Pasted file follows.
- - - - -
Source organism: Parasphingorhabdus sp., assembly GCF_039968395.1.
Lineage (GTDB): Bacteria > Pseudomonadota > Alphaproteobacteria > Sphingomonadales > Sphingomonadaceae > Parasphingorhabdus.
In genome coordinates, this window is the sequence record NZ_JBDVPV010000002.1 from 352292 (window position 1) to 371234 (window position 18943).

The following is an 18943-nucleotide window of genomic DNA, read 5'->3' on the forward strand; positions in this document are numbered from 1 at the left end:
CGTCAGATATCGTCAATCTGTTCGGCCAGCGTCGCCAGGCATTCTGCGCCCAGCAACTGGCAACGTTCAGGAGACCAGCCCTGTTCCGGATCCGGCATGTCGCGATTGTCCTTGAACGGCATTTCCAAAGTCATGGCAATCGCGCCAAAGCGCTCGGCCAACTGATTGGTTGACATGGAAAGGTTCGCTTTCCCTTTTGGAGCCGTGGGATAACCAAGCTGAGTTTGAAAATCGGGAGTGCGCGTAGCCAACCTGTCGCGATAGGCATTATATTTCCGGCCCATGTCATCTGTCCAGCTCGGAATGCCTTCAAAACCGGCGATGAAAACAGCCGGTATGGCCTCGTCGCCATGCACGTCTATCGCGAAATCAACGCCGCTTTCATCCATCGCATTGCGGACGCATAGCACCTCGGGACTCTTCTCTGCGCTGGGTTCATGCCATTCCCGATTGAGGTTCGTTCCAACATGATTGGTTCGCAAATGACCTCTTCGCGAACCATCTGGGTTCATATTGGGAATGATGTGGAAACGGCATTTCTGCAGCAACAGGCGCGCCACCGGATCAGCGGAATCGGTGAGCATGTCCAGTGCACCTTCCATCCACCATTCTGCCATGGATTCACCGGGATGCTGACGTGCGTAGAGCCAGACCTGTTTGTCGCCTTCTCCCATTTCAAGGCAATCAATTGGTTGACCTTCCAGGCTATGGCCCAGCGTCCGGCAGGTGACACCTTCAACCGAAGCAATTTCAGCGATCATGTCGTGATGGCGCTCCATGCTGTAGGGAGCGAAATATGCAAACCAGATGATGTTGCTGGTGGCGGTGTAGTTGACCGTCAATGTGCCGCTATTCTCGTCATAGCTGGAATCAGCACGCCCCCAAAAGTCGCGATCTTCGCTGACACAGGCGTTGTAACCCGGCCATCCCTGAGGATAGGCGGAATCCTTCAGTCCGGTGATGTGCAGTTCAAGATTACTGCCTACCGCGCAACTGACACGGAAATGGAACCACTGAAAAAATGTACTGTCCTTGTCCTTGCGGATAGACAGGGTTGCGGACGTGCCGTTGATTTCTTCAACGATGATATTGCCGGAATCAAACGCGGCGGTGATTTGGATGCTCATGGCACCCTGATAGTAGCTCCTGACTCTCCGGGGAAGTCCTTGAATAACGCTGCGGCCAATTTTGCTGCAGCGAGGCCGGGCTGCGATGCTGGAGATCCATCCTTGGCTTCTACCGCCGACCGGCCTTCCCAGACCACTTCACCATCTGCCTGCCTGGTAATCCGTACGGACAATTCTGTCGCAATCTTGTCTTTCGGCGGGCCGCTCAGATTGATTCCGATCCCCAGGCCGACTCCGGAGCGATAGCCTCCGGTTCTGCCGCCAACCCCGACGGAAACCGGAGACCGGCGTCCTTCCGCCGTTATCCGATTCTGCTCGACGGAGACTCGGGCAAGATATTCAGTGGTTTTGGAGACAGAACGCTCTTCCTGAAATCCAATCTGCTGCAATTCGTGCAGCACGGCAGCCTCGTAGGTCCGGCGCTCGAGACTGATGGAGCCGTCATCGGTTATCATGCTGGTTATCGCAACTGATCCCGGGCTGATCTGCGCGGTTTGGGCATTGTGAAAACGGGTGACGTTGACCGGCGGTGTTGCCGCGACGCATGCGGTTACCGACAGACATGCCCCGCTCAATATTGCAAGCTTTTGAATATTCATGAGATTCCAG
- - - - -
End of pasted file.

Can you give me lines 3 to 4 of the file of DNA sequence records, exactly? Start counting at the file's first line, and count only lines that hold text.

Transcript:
In genome coordinates, this window is the sequence record NZ_JBDVPV010000002.1 from 352292 (window position 1) to 371234 (window position 18943).

The following is an 18943-nucleotide window of genomic DNA, read 5'->3' on the forward strand; positions in this document are numbered from 1 at the left end: